5 Tips to pass the OCS from an OCS

I remember being a newly graduated PT, and what an awesome experience to to treat and make such a lasting impact on the patient I regularly encountered. However, I also knew that as great a foundation as my PT program had provided, I desired to become one of the best. I wanted to be seen as a Specialist in Orthopedics amongst my peers. Looking at the PTs I knew, only a few clinicians and instructors had achieved this task and I envied them for it. I therefore challenged myself to become a specialist by the time I had been practicing for five years. Yet, how would I go about doing it? I remember asking peers and hearing about various courses, certain readings, and being referred to websites. However, no set concrete path pointed me to the exact path to my goal. It was then I encountered a clinician who raved about a year long continuing education course that helped him prep for the OCS. Curious, I inquired with the course’s instructor and found that many clinicians whom took this course were provided instruction and reasoning thatpropelled them on their path to the OCS. Looking back, I feel I was lucky to have encountered a person whom shared his knowledge with me. Having this knowledge no doubt was a crucial stepping stone in becoming an OCS and the clinician I am today. Looking at residents and students I encounter now, I try and provide the same help. However, I also feel that being an owner of a JetSet Rehab Education, I can also share some of this insight with you. Here are some resources and ideas if you plan on taking your OCS in the years to come :

1. Consider taking an orthopedic residency to improve your clinical reasoning and thought process. Much of what the exam is predicated on is your thought process. If you work hard and put the time in on a residency, you are sure to have the mindset for the exam.  Here are some Residency links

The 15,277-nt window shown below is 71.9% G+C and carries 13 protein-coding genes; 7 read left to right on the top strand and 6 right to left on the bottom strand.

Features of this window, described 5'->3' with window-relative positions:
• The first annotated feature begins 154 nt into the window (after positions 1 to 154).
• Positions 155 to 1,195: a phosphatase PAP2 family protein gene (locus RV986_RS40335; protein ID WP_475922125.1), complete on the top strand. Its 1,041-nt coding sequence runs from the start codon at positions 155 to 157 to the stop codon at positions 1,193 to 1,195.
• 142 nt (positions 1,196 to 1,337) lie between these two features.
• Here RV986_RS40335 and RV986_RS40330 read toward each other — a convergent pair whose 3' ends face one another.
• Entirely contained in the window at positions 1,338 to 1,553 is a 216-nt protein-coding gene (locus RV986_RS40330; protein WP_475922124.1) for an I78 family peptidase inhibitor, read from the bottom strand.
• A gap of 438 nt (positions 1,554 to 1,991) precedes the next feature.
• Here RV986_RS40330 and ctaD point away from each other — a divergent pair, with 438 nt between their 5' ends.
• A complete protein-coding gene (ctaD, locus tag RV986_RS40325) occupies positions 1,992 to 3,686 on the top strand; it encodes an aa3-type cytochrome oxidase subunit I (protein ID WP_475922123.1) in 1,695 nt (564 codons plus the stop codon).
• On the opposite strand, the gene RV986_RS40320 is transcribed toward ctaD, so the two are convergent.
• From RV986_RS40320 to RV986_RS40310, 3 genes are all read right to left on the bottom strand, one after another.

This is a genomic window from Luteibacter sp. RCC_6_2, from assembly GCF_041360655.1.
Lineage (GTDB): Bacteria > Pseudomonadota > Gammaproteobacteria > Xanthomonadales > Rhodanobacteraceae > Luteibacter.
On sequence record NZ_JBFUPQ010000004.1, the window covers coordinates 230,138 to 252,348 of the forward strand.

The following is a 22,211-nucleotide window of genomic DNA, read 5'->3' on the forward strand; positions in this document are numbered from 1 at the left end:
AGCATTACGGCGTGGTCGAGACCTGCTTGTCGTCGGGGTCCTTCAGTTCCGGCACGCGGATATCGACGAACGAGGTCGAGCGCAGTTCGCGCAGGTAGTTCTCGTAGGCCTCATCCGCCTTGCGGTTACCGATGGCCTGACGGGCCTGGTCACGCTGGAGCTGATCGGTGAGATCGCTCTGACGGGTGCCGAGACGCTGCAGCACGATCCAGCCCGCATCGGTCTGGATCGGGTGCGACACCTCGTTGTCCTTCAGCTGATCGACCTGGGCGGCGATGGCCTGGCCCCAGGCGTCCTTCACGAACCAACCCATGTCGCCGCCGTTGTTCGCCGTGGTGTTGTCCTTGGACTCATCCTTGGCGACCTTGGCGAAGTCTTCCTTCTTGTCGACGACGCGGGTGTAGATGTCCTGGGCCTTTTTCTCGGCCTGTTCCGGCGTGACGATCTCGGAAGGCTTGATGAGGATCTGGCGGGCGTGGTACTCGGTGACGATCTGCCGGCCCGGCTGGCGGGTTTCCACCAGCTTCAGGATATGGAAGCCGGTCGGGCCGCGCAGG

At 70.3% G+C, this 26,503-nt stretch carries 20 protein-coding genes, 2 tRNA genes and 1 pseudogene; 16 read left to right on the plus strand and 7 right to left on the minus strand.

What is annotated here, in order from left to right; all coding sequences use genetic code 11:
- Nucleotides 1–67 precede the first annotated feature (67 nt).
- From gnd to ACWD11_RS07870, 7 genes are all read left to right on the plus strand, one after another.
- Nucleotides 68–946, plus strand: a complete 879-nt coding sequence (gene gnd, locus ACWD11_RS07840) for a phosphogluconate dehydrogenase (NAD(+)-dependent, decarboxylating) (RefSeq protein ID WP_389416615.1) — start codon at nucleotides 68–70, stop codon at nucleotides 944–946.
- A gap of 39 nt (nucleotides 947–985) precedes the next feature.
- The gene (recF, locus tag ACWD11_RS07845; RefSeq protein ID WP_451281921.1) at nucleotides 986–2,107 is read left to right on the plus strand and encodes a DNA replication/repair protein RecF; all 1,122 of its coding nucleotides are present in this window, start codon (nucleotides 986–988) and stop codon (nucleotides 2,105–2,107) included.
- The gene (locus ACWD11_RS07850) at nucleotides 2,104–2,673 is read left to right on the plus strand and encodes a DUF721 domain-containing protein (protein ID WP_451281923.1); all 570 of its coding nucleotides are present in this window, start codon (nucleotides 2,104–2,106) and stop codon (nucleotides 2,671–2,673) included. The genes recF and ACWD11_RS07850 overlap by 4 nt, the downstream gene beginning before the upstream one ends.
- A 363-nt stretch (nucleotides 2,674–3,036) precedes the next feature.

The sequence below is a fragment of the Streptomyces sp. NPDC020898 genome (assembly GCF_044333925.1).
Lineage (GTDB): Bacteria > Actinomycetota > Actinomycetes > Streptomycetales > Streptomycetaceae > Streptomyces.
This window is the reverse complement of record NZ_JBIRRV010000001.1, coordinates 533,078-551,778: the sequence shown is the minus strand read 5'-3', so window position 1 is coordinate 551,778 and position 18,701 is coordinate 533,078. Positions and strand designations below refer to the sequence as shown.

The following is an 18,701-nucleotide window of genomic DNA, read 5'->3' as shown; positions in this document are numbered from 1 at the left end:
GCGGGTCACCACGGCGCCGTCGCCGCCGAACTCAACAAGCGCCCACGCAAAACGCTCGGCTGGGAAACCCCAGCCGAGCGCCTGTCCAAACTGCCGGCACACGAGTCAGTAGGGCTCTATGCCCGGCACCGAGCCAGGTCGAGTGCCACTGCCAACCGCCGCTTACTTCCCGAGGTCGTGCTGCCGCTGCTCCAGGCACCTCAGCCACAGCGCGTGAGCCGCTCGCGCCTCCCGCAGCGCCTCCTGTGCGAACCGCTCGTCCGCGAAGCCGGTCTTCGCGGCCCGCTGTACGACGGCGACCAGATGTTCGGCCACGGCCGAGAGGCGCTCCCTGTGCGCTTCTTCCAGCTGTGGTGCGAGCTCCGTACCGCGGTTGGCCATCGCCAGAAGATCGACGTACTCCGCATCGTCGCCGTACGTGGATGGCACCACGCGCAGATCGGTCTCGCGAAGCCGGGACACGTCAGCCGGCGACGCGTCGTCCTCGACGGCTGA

2. Go to the ABPTS website and read about the exam and its nuances. Get an understanding of the background you’ll need to take the test. Also, utilize the practice questions to gain an understanding of the nature of the test questions. Click here to learn more at the ABPTS website.

3. Purchase and thoroughly understand the orthopedic current concepts that are published by the Orthopedic Section of the APTA. The evidence and literature presented here does an excellent job at preparing you for the exam with regards to current literature and evidence. It is one of the quintessential OCS study guides! Click here to access the page to order the  latest edition current concepts at the Orthopedic Section. 

4.  Know your strengths and weaknesses in regards to the exam. Understand the percentage of information asked on the exam. The ABPTS notes not often practiced areas such as hand and TMJ make up to 7% of the exam. The shoulder 15%! Knowing this information seek out courses and information that can bolster your knowledge base. 

Join us in Hawaii for Management and Treatment of the Rotational Athlete with Dr. Drew Morcos DPT, ATC, OCS, SCS, CSCS

5. Lastly, consider additional sources of information. One book highly regarded by many OCS' in my clinic is Orthopedic Physical Therapy Secrets this can be found pretty easily at Amazon. Another excellent resource is the clinical App, PhysioU, which  can be found on the App store. This app provides up to date evidence based information on orthopedic evaluation and treatment. It can also be utilized as a clinical tool for further assessment. 

Looking forward, you can turn any weakness into a strength going into the exam. Having knowledge of the above information will hopefully set you up for success on the exam. Remember to also network with other OCS’ and peers at work and at courses to to see what worked for them. Researching and studying should hopefully prepare you well for them exam, and hopefully put you amongst the ranks of a leader in your profession. Best of luck!


Jiten B. Bhatt DPT, OCS

Co-Founder JetSet Rehab Education.


Update:  I have heard great things about these online study groups via Google Groups.  Here is a link to the 2017 group.